In a very simple data model, your aggregated table might be only returning one row: the total. However, if in your data model is slicing and dicing by multiple dimension tables, then it is likely that you need to connect your aggregated table to other tables. Our sample here is one of those too. I connect the aggregated table to the DimProduct and DimDate, but not to the DimSalesTerrirory, because now this aggregated table has the totals of all territories.

## Row-Level Security Definition

In this sample example, I have used static row-level security. However, the same approach with slight changes can be used for dynamic row-level security too. here are my roles:

## Testing the Solution

Well, that’s pretty much all of it in terms of the modelling. To test the work, you can create a measure such as below:

and show it on a page with other visuals:

Now, if you try to view this as a user, let’s say United States Sales Manager user, this is what you see:

You can see that the detailed table (FactInternetSales) got filtered by the row-level security configuration. However, the total table only gets filtered by other dimensions (such as date table in this case), not the DimSalesTerritory.

## How to Implement it with Dynamic Row-Level Security?

If you are implementing this in a dynamic row-level security approach, then the aggregated table should not be connected to your user table (in simple DRLS scenarios). However, for more complex scenarios, you need to think about how to implement it. for example, you might want other users to see the total of higher-level organizational hierarchy or something, which depends on that the aggregated table should be created and connected to the model.

## Summary and Study More

In Summary, this article was an explanation of the aggregated table approach used to enhance the row-level security based dataset, so that you can calculate values vs total, or percentages or etc. I have written the most comprehensive set of articles you can find about row-level security in Power BI, which I highly recommend you to read them all;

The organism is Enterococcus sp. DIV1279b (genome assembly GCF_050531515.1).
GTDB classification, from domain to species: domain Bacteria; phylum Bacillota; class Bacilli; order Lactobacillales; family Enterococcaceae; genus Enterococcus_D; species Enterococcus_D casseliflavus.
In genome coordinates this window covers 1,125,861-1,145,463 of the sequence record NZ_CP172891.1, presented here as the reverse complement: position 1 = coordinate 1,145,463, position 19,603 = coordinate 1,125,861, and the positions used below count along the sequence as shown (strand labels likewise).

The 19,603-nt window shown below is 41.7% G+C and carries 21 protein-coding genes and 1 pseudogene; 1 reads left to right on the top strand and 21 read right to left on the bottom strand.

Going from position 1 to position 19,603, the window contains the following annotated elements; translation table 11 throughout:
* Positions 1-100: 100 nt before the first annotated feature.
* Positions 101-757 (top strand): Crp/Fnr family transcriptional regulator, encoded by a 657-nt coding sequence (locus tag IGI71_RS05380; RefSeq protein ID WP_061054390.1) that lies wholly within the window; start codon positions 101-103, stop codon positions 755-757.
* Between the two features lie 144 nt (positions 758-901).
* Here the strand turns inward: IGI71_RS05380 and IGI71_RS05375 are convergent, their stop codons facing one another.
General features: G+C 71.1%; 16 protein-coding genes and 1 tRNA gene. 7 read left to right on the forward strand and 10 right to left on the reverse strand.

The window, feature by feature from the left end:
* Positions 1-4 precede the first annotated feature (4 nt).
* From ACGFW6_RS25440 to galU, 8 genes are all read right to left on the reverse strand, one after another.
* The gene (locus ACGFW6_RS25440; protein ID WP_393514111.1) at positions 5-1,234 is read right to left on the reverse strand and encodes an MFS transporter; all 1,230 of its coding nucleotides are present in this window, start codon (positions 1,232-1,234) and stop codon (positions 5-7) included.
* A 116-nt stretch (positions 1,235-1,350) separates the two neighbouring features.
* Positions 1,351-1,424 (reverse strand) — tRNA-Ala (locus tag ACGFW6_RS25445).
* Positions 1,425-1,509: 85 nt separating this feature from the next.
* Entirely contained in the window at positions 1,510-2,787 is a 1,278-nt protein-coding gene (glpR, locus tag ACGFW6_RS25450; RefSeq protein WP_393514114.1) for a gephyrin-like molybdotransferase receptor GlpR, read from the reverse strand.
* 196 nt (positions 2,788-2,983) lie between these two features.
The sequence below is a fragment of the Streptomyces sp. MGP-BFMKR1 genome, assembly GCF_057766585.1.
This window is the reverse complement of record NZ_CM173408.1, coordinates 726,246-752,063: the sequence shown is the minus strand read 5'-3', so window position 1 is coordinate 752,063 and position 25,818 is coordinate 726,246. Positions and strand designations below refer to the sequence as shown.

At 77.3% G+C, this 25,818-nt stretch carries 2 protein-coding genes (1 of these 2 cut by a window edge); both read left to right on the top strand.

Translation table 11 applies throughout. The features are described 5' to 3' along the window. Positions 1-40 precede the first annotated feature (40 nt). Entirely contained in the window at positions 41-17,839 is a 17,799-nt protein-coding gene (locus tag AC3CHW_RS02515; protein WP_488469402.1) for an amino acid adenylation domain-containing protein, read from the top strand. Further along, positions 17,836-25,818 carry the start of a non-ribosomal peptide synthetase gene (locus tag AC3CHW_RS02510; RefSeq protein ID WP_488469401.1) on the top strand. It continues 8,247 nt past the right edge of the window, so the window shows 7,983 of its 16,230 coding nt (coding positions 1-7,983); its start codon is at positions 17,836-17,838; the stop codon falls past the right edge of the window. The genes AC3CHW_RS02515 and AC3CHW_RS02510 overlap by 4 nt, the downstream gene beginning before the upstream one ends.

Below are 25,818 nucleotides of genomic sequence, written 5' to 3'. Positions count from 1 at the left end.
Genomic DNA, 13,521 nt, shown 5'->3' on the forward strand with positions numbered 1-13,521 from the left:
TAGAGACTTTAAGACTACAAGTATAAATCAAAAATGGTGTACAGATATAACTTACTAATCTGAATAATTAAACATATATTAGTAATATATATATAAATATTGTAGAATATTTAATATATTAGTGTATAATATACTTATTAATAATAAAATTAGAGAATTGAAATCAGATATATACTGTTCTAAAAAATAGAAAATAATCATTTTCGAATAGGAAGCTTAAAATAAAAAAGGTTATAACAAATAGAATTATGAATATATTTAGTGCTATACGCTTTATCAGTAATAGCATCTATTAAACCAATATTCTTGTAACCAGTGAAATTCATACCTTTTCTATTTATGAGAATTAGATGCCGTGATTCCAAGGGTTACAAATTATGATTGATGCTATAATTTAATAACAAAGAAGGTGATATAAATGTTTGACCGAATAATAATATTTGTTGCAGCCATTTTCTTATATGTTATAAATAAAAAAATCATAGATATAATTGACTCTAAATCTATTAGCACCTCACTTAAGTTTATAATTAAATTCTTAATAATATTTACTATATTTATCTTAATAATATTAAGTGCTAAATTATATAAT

Trainer, Consultant, Mentor
Reza Rad is a Microsoft Regional Director, an Author, Trainer, Speaker and Consultant. He has a BSc in Computer engineering; he has more than 20 yearsâ€™ experience in data analysis, BI, databases, programming, and development mostly on Microsoft technologies. He is a Microsoft Data Platform MVP for nine continuous years (from 2011 till now) for his dedication in Microsoft BI. Reza is an active blogger and co-founder of RADACAD. Reza is also co-founder and co-organizer of Difinity conference in New Zealand.
His articles on different aspects of technologies, especially on MS BI, can be found on his blog: https://radacad.com/blog.
He wrote some books on MS SQL BI and also is writing some others, He was also an active member on online technical forums such as MSDN and Experts-Exchange, and was a moderator of MSDN SQL Server forums, and is an MCP, MCSE, and MCITP of BI. He is the leader of the New Zealand Business Intelligence users group. He is also the author of very popular book Power BI from Rookie to Rock Star, which is free with more than 1700 pages of content and the Power BI Pro Architecture published by Apress.
He is an International Speaker in Microsoft Ignite, Microsoft Business Applications Summit, Data Insight Summit, PASS Summit, SQL Saturday and SQL user groups. And He is a Microsoft Certified Trainer.
Rezaâ€™s passion is to help you find the best data solution, he is Data enthusiast.